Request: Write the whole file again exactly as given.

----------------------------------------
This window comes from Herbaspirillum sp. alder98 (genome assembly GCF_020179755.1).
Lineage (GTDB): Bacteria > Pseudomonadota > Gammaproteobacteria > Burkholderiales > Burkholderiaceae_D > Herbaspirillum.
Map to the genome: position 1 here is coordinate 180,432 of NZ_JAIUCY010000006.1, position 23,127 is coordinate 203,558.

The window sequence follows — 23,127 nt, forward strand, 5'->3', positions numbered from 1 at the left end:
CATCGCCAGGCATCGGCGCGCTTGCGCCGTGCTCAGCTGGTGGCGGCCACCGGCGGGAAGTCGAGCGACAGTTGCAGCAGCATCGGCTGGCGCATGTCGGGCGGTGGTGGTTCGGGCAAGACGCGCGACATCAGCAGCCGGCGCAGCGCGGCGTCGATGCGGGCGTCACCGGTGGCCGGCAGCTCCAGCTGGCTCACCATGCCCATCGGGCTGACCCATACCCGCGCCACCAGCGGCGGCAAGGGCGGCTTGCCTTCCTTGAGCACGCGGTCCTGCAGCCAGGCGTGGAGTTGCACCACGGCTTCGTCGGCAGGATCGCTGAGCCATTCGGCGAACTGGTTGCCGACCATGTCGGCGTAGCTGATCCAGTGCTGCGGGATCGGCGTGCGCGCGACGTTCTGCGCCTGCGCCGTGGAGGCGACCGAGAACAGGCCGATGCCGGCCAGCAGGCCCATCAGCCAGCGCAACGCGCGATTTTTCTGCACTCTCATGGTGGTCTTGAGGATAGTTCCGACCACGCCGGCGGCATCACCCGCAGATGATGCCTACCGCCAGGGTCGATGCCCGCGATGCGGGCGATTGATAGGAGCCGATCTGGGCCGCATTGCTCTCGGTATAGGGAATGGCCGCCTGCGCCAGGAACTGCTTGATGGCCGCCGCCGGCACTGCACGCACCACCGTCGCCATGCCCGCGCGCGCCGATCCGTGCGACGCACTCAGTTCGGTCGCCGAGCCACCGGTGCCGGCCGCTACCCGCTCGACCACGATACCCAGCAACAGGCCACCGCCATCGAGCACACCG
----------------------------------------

This window comes from Herbaspirillum sp. alder98 (genome assembly GCF_020179755.1).
Lineage (GTDB): Bacteria > Pseudomonadota > Gammaproteobacteria > Burkholderiales > Burkholderiaceae_D > Herbaspirillum.
Map to the genome: position 1 here is coordinate 180,432 of NZ_JAIUCY010000006.1, position 23,127 is coordinate 203,558.

The window sequence follows — 23,127 nt, forward strand, 5'->3', positions numbered from 1 at the left end:
CATCGCCAGGCATCGGCGCGCTTGCGCCGTGCTCAGCTGGTGGCGGCCACCGGCGGGAAGTCGAGCGACAGTTGCAGCAGCATCGGCTGGCGCATGTCGGGCGGTGGTGGTTCGGGCAAGACGCGCGACATCAGCAGCCGGCGCAGCGCGGCGTCGATGCGGGCGTCACCGGTGGCCGGCAGCTCCAGCTGGCTCACCATGCCCATCGGGCTGACCCATACCCGCGCCACCAGCGGCGGCAAGGGCGGCTTGCCTTCCTTGAGCACGCGGTCCTGCAGCCAGGCGTGGAGTTGCACCACGGCTTCGTCGGCAGGATCGCTGAGCCATTCGGCGAACTGGTTGCCGACCATGTCGGCGTAGCTGATCCAGTGCTGCGGGATCGGCGTGCGCGCGACGTTCTGCGCCTGCGCCGTGGAGGCGACCGAGAACAGGCCGATGCCGGCCAGCAGGCCCATCAGCCAGCGCAACGCGCGATTTTTCTGCACTCTCATGGTGGTCTTGAGGATAGTTCCGACCACGCCGGCGGCATCACCCGCAGATGATGCCTACCGCCAGGGTCGATGCCCGCGATGCGGGCGATTGATAGGAGCCGATCTGGGCCGCATTGCTCTCGGTATAGGGAATGGCCGCCTGCGCCAGGAACTGCTTGATGGCCGCCGCCGGCACTGCACGCACCACCGTCGCCATGCCCGCGCGCGCCGATCCGTGCGACGCACTCAGTTCGGTCGCCGAGCCACCGGTGCCGGCCGCTACCCGCTCGACCACGATACCCAGCAACAGGCCACCGCCATCGAGCACACCG